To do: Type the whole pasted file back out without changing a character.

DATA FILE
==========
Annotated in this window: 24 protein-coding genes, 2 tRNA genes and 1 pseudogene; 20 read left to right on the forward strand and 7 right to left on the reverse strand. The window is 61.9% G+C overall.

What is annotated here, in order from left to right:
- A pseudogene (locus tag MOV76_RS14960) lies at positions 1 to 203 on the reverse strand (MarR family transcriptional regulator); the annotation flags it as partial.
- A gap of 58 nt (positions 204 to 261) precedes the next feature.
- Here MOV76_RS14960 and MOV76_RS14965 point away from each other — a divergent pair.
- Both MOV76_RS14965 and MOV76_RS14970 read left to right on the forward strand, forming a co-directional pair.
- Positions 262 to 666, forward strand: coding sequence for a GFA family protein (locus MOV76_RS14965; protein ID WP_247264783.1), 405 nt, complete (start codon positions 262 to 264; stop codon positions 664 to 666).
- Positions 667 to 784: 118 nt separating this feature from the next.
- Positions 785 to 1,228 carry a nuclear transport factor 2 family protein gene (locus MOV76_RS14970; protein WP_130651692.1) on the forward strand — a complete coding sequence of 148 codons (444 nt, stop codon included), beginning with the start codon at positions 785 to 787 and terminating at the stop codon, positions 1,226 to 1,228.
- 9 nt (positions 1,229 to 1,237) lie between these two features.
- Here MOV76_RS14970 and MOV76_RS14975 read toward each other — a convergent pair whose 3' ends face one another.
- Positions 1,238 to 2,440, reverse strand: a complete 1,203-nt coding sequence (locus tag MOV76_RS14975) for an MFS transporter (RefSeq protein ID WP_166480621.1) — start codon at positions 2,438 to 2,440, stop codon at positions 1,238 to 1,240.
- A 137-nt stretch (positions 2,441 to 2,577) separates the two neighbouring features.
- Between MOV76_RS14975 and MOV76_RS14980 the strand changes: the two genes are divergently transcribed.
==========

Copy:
Annotated in this window: 24 protein-coding genes, 2 tRNA genes and 1 pseudogene; 20 read left to right on the forward strand and 7 right to left on the reverse strand. The window is 61.9% G+C overall.

What is annotated here, in order from left to right:
- A pseudogene (locus tag MOV76_RS14960) lies at positions 1 to 203 on the reverse strand (MarR family transcriptional regulator); the annotation flags it as partial.
- A gap of 58 nt (positions 204 to 261) precedes the next feature.
- Here MOV76_RS14960 and MOV76_RS14965 point away from each other — a divergent pair.
- Both MOV76_RS14965 and MOV76_RS14970 read left to right on the forward strand, forming a co-directional pair.
- Positions 262 to 666, forward strand: coding sequence for a GFA family protein (locus MOV76_RS14965; protein ID WP_247264783.1), 405 nt, complete (start codon positions 262 to 264; stop codon positions 664 to 666).
- Positions 667 to 784: 118 nt separating this feature from the next.
- Positions 785 to 1,228 carry a nuclear transport factor 2 family protein gene (locus MOV76_RS14970; protein WP_130651692.1) on the forward strand — a complete coding sequence of 148 codons (444 nt, stop codon included), beginning with the start codon at positions 785 to 787 and terminating at the stop codon, positions 1,226 to 1,228.
- 9 nt (positions 1,229 to 1,237) lie between these two features.
- Here MOV76_RS14970 and MOV76_RS14975 read toward each other — a convergent pair whose 3' ends face one another.
- Positions 1,238 to 2,440, reverse strand: a complete 1,203-nt coding sequence (locus tag MOV76_RS14975) for an MFS transporter (RefSeq protein ID WP_166480621.1) — start codon at positions 2,438 to 2,440, stop codon at positions 1,238 to 1,240.
- A 137-nt stretch (positions 2,441 to 2,577) separates the two neighbouring features.
- Between MOV76_RS14975 and MOV76_RS14980 the strand changes: the two genes are divergently transcribed.